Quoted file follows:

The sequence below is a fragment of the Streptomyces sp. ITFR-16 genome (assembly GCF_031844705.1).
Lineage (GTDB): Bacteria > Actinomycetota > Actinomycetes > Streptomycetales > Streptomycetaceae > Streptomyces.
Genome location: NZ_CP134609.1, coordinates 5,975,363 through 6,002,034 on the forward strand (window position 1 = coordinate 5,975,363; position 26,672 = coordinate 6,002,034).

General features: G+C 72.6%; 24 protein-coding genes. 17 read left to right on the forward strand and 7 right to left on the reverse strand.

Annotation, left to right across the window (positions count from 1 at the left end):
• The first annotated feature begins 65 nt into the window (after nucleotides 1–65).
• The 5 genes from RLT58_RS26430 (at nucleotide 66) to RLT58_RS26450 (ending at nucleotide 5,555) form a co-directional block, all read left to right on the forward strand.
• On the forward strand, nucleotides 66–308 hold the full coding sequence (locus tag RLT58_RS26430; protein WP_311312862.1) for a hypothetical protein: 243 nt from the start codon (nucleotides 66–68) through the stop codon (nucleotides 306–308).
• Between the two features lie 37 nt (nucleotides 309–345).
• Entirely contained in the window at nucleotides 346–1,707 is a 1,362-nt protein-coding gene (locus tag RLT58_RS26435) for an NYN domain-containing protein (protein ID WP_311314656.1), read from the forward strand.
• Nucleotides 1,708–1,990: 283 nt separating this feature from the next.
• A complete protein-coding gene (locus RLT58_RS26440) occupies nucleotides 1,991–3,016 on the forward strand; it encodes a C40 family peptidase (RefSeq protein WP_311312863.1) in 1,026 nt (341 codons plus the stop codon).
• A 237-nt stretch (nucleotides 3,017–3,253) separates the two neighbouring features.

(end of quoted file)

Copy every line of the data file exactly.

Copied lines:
The sequence below is a fragment of the Streptomyces sp. ITFR-16 genome (assembly GCF_031844705.1).
Lineage (GTDB): Bacteria > Actinomycetota > Actinomycetes > Streptomycetales > Streptomycetaceae > Streptomyces.
Genome location: NZ_CP134609.1, coordinates 5,975,363 through 6,002,034 on the forward strand (window position 1 = coordinate 5,975,363; position 26,672 = coordinate 6,002,034).

General features: G+C 72.6%; 24 protein-coding genes. 17 read left to right on the forward strand and 7 right to left on the reverse strand.

Annotation, left to right across the window (positions count from 1 at the left end):
• The first annotated feature begins 65 nt into the window (after nucleotides 1–65).
• The 5 genes from RLT58_RS26430 (at nucleotide 66) to RLT58_RS26450 (ending at nucleotide 5,555) form a co-directional block, all read left to right on the forward strand.
• On the forward strand, nucleotides 66–308 hold the full coding sequence (locus tag RLT58_RS26430; protein WP_311312862.1) for a hypothetical protein: 243 nt from the start codon (nucleotides 66–68) through the stop codon (nucleotides 306–308).
• Between the two features lie 37 nt (nucleotides 309–345).
• Entirely contained in the window at nucleotides 346–1,707 is a 1,362-nt protein-coding gene (locus tag RLT58_RS26435) for an NYN domain-containing protein (protein ID WP_311314656.1), read from the forward strand.
• Nucleotides 1,708–1,990: 283 nt separating this feature from the next.
• A complete protein-coding gene (locus RLT58_RS26440) occupies nucleotides 1,991–3,016 on the forward strand; it encodes a C40 family peptidase (RefSeq protein WP_311312863.1) in 1,026 nt (341 codons plus the stop codon).
• A 237-nt stretch (nucleotides 3,017–3,253) separates the two neighbouring features.